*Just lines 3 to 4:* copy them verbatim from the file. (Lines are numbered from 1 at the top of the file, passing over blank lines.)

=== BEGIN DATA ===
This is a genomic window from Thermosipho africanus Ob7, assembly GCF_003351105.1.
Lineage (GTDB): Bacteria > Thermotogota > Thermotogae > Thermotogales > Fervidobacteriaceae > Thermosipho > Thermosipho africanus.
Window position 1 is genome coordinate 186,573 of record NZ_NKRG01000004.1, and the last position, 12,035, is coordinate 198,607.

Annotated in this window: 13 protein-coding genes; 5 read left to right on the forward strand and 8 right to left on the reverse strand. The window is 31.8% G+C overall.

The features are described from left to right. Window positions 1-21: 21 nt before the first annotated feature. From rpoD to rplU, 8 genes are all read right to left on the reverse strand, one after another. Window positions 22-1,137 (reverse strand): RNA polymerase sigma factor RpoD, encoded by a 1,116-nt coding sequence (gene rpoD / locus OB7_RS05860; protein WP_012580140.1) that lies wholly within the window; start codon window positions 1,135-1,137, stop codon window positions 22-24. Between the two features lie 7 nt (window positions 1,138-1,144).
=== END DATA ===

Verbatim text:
Window position 1 is genome coordinate 186,573 of record NZ_NKRG01000004.1, and the last position, 12,035, is coordinate 198,607.

Annotated in this window: 13 protein-coding genes; 5 read left to right on the forward strand and 8 right to left on the reverse strand. The window is 31.8% G+C overall.